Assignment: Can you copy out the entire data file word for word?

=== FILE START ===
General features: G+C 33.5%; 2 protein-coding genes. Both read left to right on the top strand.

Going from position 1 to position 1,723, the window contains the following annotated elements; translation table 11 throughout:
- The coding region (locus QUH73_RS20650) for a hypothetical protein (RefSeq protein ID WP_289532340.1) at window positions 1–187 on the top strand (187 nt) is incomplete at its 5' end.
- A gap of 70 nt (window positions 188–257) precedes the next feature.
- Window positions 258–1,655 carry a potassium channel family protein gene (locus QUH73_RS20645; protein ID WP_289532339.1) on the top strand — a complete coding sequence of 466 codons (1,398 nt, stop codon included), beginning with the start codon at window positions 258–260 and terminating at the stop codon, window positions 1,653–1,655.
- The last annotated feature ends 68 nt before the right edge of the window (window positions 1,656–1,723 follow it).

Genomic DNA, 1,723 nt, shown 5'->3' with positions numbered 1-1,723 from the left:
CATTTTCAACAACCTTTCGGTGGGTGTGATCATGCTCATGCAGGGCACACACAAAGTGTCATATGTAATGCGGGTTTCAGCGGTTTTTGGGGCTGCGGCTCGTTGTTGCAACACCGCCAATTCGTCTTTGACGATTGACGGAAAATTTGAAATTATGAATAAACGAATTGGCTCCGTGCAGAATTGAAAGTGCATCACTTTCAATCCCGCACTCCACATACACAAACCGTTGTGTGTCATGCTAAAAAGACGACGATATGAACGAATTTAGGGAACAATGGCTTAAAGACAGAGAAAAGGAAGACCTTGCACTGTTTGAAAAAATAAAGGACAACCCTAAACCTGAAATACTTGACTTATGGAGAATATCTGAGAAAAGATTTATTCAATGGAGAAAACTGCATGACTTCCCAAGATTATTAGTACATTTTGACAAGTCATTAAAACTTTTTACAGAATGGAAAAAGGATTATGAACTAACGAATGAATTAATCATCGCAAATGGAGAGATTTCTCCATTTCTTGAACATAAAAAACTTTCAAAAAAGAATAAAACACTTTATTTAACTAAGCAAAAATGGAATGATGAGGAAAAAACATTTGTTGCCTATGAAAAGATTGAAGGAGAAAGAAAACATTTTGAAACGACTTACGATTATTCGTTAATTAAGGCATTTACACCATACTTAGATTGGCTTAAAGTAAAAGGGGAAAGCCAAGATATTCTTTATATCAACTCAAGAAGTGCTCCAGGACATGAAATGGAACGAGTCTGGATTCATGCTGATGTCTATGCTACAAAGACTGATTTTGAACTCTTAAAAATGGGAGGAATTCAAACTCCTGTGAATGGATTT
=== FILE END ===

General features: G+C 33.5%; 2 protein-coding genes. Both read left to right on the top strand.

Going from position 1 to position 1,723, the window contains the following annotated elements; translation table 11 throughout:
- The coding region (locus QUH73_RS20650) for a hypothetical protein (RefSeq protein ID WP_289532340.1) at window positions 1–187 on the top strand (187 nt) is incomplete at its 5' end.
- A gap of 70 nt (window positions 188–257) precedes the next feature.
- Window positions 258–1,655 carry a potassium channel family protein gene (locus QUH73_RS20645; protein ID WP_289532339.1) on the top strand — a complete coding sequence of 466 codons (1,398 nt, stop codon included), beginning with the start codon at window positions 258–260 and terminating at the stop codon, window positions 1,653–1,655.
- The last annotated feature ends 68 nt before the right edge of the window (window positions 1,656–1,723 follow it).

Genomic DNA, 1,723 nt, shown 5'->3' with positions numbered 1-1,723 from the left:
CATTTTCAACAACCTTTCGGTGGGTGTGATCATGCTCATGCAGGGCACACACAAAGTGTCATATGTAATGCGGGTTTCAGCGGTTTTTGGGGCTGCGGCTCGTTGTTGCAACACCGCCAATTCGTCTTTGACGATTGACGGAAAATTTGAAATTATGAATAAACGAATTGGCTCCGTGCAGAATTGAAAGTGCATCACTTTCAATCCCGCACTCCACATACACAAACCGTTGTGTGTCATGCTAAAAAGACGACGATATGAACGAATTTAGGGAACAATGGCTTAAAGACAGAGAAAAGGAAGACCTTGCACTGTTTGAAAAAATAAAGGACAACCCTAAACCTGAAATACTTGACTTATGGAGAATATCTGAGAAAAGATTTATTCAATGGAGAAAACTGCATGACTTCCCAAGATTATTAGTACATTTTGACAAGTCATTAAAACTTTTTACAGAATGGAAAAAGGATTATGAACTAACGAATGAATTAATCATCGCAAATGGAGAGATTTCTCCATTTCTTGAACATAAAAAACTTTCAAAAAAGAATAAAACACTTTATTTAACTAAGCAAAAATGGAATGATGAGGAAAAAACATTTGTTGCCTATGAAAAGATTGAAGGAGAAAGAAAACATTTTGAAACGACTTACGATTATTCGTTAATTAAGGCATTTACACCATACTTAGATTGGCTTAAAGTAAAAGGGGAAAGCCAAGATATTCTTTATATCAACTCAAGAAGTGCTCCAGGACATGAAATGGAACGAGTCTGGATTCATGCTGATGTCTATGCTACAAAGACTGATTTTGAACTCTTAAAAATGGGAGGAATTCAAACTCCTGTGAATGGATTT